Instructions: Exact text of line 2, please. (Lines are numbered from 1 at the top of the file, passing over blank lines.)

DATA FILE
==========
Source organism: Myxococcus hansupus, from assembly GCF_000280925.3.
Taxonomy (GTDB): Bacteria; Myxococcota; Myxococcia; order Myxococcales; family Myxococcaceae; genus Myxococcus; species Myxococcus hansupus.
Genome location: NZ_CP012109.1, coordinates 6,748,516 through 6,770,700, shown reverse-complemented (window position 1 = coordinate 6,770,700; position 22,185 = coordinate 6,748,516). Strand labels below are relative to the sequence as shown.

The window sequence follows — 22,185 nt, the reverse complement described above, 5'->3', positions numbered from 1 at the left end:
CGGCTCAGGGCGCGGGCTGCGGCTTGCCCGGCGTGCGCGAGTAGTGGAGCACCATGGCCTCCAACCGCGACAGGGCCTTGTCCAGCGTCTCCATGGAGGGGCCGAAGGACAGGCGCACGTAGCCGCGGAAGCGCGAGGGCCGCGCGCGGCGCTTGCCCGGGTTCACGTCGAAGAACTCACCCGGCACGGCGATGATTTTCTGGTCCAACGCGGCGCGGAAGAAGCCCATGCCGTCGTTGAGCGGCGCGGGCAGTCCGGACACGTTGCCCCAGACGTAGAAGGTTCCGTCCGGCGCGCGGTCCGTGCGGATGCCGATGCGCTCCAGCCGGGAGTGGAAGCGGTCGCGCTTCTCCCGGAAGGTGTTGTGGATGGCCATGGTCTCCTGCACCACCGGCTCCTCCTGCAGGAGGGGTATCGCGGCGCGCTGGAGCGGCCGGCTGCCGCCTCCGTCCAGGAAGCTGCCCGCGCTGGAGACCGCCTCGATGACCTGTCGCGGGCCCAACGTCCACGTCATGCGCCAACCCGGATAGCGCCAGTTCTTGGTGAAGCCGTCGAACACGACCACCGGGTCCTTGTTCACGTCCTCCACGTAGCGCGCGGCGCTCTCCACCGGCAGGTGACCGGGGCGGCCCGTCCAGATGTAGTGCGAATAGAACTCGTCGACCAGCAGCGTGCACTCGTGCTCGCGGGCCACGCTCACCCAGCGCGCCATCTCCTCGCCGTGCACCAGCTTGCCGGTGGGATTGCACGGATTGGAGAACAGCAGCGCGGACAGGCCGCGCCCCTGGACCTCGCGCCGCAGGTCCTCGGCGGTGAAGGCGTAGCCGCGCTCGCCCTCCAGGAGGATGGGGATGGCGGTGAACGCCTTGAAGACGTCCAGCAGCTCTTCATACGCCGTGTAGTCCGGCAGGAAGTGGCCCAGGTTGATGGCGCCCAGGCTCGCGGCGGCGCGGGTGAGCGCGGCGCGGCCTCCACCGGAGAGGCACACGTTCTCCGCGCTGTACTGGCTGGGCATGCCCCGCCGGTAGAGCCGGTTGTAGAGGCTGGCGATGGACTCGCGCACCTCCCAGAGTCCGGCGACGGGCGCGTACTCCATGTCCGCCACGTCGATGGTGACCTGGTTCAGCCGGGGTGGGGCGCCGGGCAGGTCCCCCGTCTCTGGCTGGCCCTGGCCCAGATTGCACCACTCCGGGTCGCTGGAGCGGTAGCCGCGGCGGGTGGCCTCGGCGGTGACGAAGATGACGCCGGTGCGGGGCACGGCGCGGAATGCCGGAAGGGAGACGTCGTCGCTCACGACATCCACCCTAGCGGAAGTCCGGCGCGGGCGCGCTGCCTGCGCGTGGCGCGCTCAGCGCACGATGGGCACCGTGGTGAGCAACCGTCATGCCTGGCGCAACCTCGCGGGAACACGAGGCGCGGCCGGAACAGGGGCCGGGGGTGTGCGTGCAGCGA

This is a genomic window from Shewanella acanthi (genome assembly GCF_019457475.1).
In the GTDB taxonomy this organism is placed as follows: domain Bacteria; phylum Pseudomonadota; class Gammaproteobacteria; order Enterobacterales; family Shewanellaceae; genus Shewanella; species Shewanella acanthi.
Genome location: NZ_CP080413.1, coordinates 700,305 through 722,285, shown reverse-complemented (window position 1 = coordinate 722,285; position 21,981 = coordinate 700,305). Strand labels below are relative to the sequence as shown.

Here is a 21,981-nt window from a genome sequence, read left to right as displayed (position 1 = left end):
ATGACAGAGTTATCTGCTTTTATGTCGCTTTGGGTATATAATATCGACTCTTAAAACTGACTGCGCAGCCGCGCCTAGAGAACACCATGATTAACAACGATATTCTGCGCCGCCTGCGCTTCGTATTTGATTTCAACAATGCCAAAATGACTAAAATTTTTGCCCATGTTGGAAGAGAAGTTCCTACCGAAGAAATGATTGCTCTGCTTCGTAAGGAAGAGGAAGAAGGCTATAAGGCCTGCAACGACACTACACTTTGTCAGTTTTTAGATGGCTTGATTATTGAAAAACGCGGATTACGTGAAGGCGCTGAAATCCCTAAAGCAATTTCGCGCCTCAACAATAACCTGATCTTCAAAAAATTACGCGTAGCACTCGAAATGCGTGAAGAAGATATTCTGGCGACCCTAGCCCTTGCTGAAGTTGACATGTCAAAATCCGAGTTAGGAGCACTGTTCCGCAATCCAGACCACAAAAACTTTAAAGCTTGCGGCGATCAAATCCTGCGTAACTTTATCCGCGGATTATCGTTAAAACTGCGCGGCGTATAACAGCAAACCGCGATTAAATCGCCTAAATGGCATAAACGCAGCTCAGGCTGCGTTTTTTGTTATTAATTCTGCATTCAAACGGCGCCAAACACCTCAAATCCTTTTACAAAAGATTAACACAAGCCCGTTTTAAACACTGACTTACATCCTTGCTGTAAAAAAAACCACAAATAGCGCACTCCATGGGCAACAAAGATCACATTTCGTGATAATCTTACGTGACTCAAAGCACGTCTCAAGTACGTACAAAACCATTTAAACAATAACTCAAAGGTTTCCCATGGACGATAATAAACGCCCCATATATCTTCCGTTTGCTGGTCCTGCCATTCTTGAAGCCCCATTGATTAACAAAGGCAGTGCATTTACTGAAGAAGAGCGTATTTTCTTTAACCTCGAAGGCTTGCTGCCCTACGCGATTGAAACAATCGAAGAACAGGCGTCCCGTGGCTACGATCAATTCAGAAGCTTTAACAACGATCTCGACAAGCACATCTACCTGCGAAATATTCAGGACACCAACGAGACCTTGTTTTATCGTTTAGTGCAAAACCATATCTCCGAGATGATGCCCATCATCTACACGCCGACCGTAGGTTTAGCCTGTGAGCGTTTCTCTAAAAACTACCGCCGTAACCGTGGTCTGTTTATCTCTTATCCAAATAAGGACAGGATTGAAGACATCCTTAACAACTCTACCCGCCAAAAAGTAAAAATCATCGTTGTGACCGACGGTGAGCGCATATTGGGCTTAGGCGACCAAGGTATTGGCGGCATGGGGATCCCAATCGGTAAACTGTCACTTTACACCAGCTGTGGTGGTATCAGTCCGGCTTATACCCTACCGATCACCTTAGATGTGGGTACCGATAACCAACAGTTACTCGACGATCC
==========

Taxonomy (GTDB): Bacteria; Myxococcota; Myxococcia; order Myxococcales; family Myxococcaceae; genus Myxococcus; species Myxococcus hansupus.